Permanent address

Cassie Miller

Graduation doesn’t mean giving up

your e-mail account

Credit: Beth Rankin

Students have lots of decisions to make as graduation approaches — including deciding what to do with their .edu e-mail accounts once they have left school.

Kent State students have the option of keeping their accounts after graduation as long as the account stays active, said Shani Pacheco, editorial communication coordinator for Information Services.

“You can keep the account forever,” she said. “Or you can close it, if you want.”

Alumni who do not keep their accounts active will be sent a message that asks if they would like to keep the account or not, Pacheco said. This procedure, known as an audit, is done periodically to clear Kent State’s server of unwanted e-mail accounts.

Pacheco said the university currently has about 143,000 active e-mail accounts, and about 85,000 of those will soon be audited. Only 5,000 to 10,000 of the audited accounts are expected to be retained.

The audits are done mostly for security reasons, not because Kent State does not have enough space to accommodate the accounts.

“Everyone has a quota for space on their accounts,” Pacheco said. “Everyone has the same amount of space allotted to them.

“The audit keeps control over the number of active e-mail accounts,” she said.

Not all students use their school e-mail accounts, and they have different reasons for doing so. Some students opt to have the mail forwarded to an outside account, such as Yahoo! or Hotmail.

Angelica Figueroa, senior early childhood education major, chose to have her university e-mail forwarded because it is more convenient.

“It is easier for me to have (the e-mail) forwarded to the account I use most often,” Figueroa said.

Even though Figueroa does not use her school account often, she said she plans to keep the account active once she graduates.

Tiffany Jones, senior early childhood education major, also plans to keep her account after she graduates even though she only uses the account now for correspondence with professors. Her reason for keeping the account is professional, she said.

“I used my Kent e-mail address on my resumé in order to keep the document as professional as possible,” Jones said. “Career Services suggested I use it as well.”

Some Kent State students, like Jones and Figueroa, only use their university e-mail accounts for contact with professors and other school-related activities. But other students may use their accounts as a way to reduce spam messages being sent to their other e-mail accounts.

Junior English major Bart Sullivan uses his account for online shopping.

“When I order things online, I get sent lots of junk mail,” he said. “I give sellers my Kent e-mail, and that way my regular e-mail doesn’t get the junk mail.”

Kent State and Akron’s policies for keeping e-mail accounts are similar. When a student at Akron needs to reactivate his or her account, the student can go to the university Web site and enter his or her user ID and password to reopen the account.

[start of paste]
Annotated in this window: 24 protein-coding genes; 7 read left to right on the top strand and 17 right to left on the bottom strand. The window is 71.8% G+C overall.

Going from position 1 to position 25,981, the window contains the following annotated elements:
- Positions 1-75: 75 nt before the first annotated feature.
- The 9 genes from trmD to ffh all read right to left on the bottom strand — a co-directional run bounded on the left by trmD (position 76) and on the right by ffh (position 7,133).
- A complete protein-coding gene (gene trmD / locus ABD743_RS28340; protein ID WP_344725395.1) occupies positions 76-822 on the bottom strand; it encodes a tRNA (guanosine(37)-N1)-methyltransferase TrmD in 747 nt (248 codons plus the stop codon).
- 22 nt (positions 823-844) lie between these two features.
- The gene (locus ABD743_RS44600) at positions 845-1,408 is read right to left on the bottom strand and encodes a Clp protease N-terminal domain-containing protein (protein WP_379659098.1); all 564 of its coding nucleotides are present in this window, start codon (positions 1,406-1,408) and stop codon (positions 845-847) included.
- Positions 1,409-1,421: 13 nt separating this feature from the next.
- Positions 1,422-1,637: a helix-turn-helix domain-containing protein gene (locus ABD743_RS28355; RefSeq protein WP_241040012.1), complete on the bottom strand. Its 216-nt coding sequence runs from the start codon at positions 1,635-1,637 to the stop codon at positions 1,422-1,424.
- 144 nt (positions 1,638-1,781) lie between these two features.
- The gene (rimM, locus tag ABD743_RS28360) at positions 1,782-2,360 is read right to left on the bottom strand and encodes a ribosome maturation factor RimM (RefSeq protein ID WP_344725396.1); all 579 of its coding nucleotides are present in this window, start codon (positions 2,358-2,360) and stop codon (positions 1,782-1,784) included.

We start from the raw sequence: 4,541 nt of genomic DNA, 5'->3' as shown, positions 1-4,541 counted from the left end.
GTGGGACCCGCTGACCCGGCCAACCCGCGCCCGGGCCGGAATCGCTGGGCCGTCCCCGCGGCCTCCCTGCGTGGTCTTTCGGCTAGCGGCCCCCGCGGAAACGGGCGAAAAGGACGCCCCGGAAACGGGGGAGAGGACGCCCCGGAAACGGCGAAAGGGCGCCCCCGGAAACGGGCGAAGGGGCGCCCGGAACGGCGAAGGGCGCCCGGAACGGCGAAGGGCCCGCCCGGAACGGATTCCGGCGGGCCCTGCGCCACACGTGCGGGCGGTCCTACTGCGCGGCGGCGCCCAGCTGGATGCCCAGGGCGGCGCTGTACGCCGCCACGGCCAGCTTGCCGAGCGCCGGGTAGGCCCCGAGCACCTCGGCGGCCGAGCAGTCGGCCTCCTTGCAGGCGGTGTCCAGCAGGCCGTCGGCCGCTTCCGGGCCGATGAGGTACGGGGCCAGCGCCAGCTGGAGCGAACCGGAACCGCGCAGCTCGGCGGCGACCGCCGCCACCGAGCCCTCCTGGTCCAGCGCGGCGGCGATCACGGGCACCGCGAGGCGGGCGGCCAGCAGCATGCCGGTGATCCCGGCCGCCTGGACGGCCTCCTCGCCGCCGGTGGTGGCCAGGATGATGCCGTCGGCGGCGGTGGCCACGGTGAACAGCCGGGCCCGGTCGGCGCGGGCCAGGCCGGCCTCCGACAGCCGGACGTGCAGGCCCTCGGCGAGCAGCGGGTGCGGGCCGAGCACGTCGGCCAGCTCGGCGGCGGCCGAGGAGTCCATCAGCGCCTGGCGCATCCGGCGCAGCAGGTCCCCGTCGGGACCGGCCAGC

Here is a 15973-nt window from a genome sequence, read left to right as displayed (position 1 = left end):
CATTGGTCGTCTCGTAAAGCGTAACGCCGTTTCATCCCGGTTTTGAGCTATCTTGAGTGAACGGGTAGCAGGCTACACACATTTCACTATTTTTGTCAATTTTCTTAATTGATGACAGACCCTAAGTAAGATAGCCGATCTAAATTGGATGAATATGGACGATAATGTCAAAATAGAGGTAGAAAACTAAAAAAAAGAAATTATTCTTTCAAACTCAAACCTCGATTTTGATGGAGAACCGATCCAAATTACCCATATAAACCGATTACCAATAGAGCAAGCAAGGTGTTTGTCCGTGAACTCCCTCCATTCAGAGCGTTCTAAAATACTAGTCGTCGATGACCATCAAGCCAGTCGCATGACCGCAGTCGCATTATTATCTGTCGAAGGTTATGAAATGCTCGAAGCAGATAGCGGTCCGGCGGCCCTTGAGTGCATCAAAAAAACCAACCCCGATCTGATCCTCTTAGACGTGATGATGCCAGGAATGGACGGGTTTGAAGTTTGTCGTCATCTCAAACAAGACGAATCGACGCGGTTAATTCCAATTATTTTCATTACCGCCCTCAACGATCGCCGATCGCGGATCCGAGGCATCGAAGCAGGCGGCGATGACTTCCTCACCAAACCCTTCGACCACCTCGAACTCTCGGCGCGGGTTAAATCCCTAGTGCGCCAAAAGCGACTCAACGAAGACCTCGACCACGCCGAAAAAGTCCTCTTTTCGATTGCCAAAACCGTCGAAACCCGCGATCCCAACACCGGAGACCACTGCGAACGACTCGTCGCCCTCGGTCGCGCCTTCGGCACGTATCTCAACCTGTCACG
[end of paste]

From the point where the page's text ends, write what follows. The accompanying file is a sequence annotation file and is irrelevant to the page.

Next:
Students can call Akron’s Computing Help Desk for assistance if they have forgotten their ID or password, according to the university’s Web site.

Akron follows the same policy with faculty and staff as it does with students. Kent State faculty and staff receive as message asking if they would like to keep their accounts if they have been inactive for awhile, Pacheco said, which is the same procedure the university uses for student accounts.

Students at the University of Akron have similar reasons for using or not using their school e-mail accounts. Sophomore English major Heather Davey uses her account about once a week for correspondence with professors, but she is unsure whether or not she wants to keep the account once she graduates.

“Most likely, I’ll use my AOL account,” Davey said.

Ellen Powers, who graduated from Akron in 2003, rarely used her school account.

“I transferred my mail to my Hotmail account,” Powers said. “I saw no reason to use (my Akron e-mail).”

Powers said she thinks students should have a choice whether they have a school e-mail account or not.

“It should be optional for students,” she said. “(Students should) agree to use it only if they want (the account).”

While Kent State and Akron allow alumni to keep their accounts for as long as they would like, other schools will remove an account no matter what after a certain amount of time.

Ursuline College, a small Catholic school in Pepper Pike, only keeps e-mail accounts for a short time once someone has left the school.

“Student accounts will remain active until the student is not enrolled for the next semester … (but will) be disabled at the beginning of the following semester, and then deleted if they aren’t registered for the next semester,” according to Ursuline’s Web site.

Ursuline’s faculty and staff accounts will be closed immediately after a staff or full-time faculty member leaves and after one semester when a part-time faculty member leaves, according to the school’s Web site.

Ursuline employees try to be careful of what they send and receive on their e-mail accounts, said Rosemarie Emanuele, associate professor of mathematics and chair of Ursuline’s mathematics department.

“The school has rules we have to agree to before we can use the (e-mail system),” Emanuele said. “I use my account for work mostly — nothing I wouldn’t let the president (of Ursuline) see.”

Pacheco said Kent State chooses to allow alumni to keep their e-mail accounts because many find it convenient.

“It’s an easier transition,” she said. “Students may wish to keep their account active until they have a work account.”

Because of the space quota allowed to each account, Pacheco said, “We’re able to offer service that students and alumni want.”

Contact copy editor Cassie Miller at [email protected].